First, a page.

Should there be a winter break?
Hi, hope you are all well.
The cold snap has caused a fair amount of disruption to the week's football fixtures.
From a psychological point of view, it was very strange. At that time on the day of a match, I am well into the process of getting mentally ready for the game.
The ipod is on and I am trying to get as much fluid on board as is humanly possible (hence the fact that I try to get a seat near the toilet)! So to be told the game was off was a massive anti-climax.
Needless to say, the atmosphere on the bus was one of frustration.
While I understand the logic in waiting for as long as possible before making a decision on whether a game should go ahead, I do think that consideration must be given to the distance being travelled by the opposing team and their supporters.
You have to feel for the fans on a day like that. In the case of the Notts County followers, it meant a seven-hour round trip and no football, plus the cost that such a day incurs.
Please feel free to share your tales of woe concerning games that were called off and the journeys that were involved.
During the trip back to Nottingham a few of the older players began to reminisce about other occasions when games were called off during their career. The common theme during our conversation was the inconsistencies of those decisions.
I am convinced that the first hamstring injury I suffered at Notts County was due in part to the fact that the match at home to Darlington was allowed to continue even though one side of the pitch was frozen solid.
Although there is no scientific proof to back up this view, I remember feeling as if my whole body was compensating just to try to stop myself from sliding around and it was when I ran from the frozen part of the pitch to the part that was fine that the injury occurred.
Call me a conspiracy theorist if you like but another thought to emerge from the discussion was that the question of whether a game that is in doubt goes ahead or not occasionally depends in some part on the situation of the home club.
For example, a team with an injury crisis or some key players missing may (just may!) only have a couple of people sweeping snow off the pitch compared to the 100 people they had doing the same job last season when they were on a five-match winning run with a fully fit squad!
When a spate of games are called off, it always sparks that old argument for a mid-season break.
I see that this is something that the Scottish Premier League is looking at re-introducing in the 2010/11 season.
Should it happen in England?
I think it is something that should certainly be considered, although in saying that, I feel it is important to make the distinction between Premier League teams and the rest.
In this day and age, when the majority of Premier League teams have undersoil heating there is no need for them to have a mid-season break if the only criteria we are looking at is the bad weather affecting fixture lists.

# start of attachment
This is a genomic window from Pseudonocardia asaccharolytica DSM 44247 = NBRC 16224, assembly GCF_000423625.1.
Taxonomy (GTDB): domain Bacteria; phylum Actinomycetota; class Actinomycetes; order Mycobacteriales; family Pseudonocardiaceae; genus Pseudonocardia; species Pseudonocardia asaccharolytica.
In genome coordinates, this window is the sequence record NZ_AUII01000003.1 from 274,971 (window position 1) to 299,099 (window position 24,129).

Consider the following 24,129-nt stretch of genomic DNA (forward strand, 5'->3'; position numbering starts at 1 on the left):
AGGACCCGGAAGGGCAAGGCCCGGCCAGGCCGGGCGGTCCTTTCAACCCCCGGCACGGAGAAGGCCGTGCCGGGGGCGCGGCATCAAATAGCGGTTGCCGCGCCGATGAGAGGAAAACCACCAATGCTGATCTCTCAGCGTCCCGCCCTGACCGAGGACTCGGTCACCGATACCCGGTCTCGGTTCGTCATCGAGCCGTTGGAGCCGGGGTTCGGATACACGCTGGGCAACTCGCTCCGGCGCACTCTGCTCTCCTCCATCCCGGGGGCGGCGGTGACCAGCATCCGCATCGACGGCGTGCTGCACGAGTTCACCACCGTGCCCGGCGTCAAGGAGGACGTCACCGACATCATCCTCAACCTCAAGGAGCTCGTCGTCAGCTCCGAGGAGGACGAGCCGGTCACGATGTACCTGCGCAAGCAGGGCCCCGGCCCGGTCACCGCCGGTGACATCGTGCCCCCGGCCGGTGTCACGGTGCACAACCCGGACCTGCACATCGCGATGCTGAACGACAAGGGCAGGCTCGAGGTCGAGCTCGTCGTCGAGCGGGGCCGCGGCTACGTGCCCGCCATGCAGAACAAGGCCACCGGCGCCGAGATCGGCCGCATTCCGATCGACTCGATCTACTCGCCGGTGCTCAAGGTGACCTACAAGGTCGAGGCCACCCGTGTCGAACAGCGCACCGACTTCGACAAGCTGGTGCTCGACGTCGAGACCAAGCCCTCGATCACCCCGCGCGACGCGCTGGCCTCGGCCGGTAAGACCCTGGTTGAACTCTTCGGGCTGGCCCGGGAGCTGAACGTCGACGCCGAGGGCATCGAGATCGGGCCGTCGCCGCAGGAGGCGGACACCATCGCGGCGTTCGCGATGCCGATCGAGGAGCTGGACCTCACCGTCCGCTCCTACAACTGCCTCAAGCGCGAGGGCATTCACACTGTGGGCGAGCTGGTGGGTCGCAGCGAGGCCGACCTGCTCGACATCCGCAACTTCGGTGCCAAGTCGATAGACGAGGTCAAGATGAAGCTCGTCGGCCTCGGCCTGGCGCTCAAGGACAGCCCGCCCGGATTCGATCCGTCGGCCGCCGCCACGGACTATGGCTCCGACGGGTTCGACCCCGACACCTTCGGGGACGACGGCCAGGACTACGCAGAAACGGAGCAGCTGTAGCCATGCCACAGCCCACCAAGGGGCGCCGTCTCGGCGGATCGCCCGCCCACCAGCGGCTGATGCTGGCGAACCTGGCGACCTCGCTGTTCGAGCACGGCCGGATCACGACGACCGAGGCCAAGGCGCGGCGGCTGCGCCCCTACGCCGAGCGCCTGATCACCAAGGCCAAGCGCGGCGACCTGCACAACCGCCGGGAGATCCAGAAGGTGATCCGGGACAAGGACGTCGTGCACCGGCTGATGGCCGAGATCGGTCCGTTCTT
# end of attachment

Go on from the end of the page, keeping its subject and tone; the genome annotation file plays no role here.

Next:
Going back to our discussion on the bus, we came up with our own idea on the issue.
We thought about possibly shutting down the lower leagues for two or three weeks during January and then extending the season for a week or two at the end of the season, which could result in clubs attracting increased crowds as the Premier League would have already finished.
Maybe it is a bit of an over reaction to the abandonment of one game but at the time it felt relevant to us, as I am sure it would have done to the thousands of fans up and down the country who travelled to a match only to have it postponed.
If you have any ideas on the issue, please let me know because I am sure you can improve on the idea that a frustrated group of footballers came up with!
Even though we are in the depths of winter and call offs are an inevitability, it is quite noticeable from a players' point of view that in general, the standards of the pitches we play on nowadays are very high. This is the case right through the leagues.
When I started my career, it was quite rare that you came across a pitch in the lower leagues that was of a good standard, now it is rare to find a pitch at any level that isn't. That includes some Blue Square Conference pitches that I have played on .
It seems to me that clubs are placing more emphasis on the quality of their playing surfaces, in terms of the money they are spending on the upkeep of them.
I would say that it is a reflection of the desire of managers to produce teams who try to pass the ball well.
Still, I refuse to give up my old excuse for not playing well.
Although I said the pitches are in a good state, I personally still prefer to blame a bobble, rather than my lack of ability when one of my passes goes astray!